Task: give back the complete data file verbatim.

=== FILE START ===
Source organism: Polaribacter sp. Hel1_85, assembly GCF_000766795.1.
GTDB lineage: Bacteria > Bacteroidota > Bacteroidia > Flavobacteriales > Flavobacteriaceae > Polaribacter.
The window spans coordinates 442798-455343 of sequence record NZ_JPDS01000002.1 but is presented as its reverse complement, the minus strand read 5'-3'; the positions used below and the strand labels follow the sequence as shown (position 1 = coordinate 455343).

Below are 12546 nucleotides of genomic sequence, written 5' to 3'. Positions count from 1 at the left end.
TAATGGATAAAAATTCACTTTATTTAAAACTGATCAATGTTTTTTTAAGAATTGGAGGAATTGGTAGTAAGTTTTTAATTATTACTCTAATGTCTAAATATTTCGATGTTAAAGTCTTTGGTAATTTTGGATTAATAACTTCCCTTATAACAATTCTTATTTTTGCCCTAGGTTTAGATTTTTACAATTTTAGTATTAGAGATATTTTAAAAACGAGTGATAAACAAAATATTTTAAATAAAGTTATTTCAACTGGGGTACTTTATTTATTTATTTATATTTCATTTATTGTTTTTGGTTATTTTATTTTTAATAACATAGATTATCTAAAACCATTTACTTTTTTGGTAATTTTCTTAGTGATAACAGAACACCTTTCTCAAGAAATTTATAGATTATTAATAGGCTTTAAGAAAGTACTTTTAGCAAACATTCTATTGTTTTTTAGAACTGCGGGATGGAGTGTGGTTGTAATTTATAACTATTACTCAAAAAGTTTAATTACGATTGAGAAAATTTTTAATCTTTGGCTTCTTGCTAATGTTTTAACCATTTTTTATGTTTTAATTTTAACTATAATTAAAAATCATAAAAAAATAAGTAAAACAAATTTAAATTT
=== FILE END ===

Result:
Source organism: Polaribacter sp. Hel1_85, assembly GCF_000766795.1.
GTDB lineage: Bacteria > Bacteroidota > Bacteroidia > Flavobacteriales > Flavobacteriaceae > Polaribacter.
The window spans coordinates 442798-455343 of sequence record NZ_JPDS01000002.1 but is presented as its reverse complement, the minus strand read 5'-3'; the positions used below and the strand labels follow the sequence as shown (position 1 = coordinate 455343).

Below are 12546 nucleotides of genomic sequence, written 5' to 3'. Positions count from 1 at the left end.
TAATGGATAAAAATTCACTTTATTTAAAACTGATCAATGTTTTTTTAAGAATTGGAGGAATTGGTAGTAAGTTTTTAATTATTACTCTAATGTCTAAATATTTCGATGTTAAAGTCTTTGGTAATTTTGGATTAATAACTTCCCTTATAACAATTCTTATTTTTGCCCTAGGTTTAGATTTTTACAATTTTAGTATTAGAGATATTTTAAAAACGAGTGATAAACAAAATATTTTAAATAAAGTTATTTCAACTGGGGTACTTTATTTATTTATTTATATTTCATTTATTGTTTTTGGTTATTTTATTTTTAATAACATAGATTATCTAAAACCATTTACTTTTTTGGTAATTTTCTTAGTGATAACAGAACACCTTTCTCAAGAAATTTATAGATTATTAATAGGCTTTAAGAAAGTACTTTTAGCAAACATTCTATTGTTTTTTAGAACTGCGGGATGGAGTGTGGTTGTAATTTATAACTATTACTCAAAAAGTTTAATTACGATTGAGAAAATTTTTAATCTTTGGCTTCTTGCTAATGTTTTAACCATTTTTTATGTTTTAATTTTAACTATAATTAAAAATCATAAAAAAATAAGTAAAACAAATTTAAATTT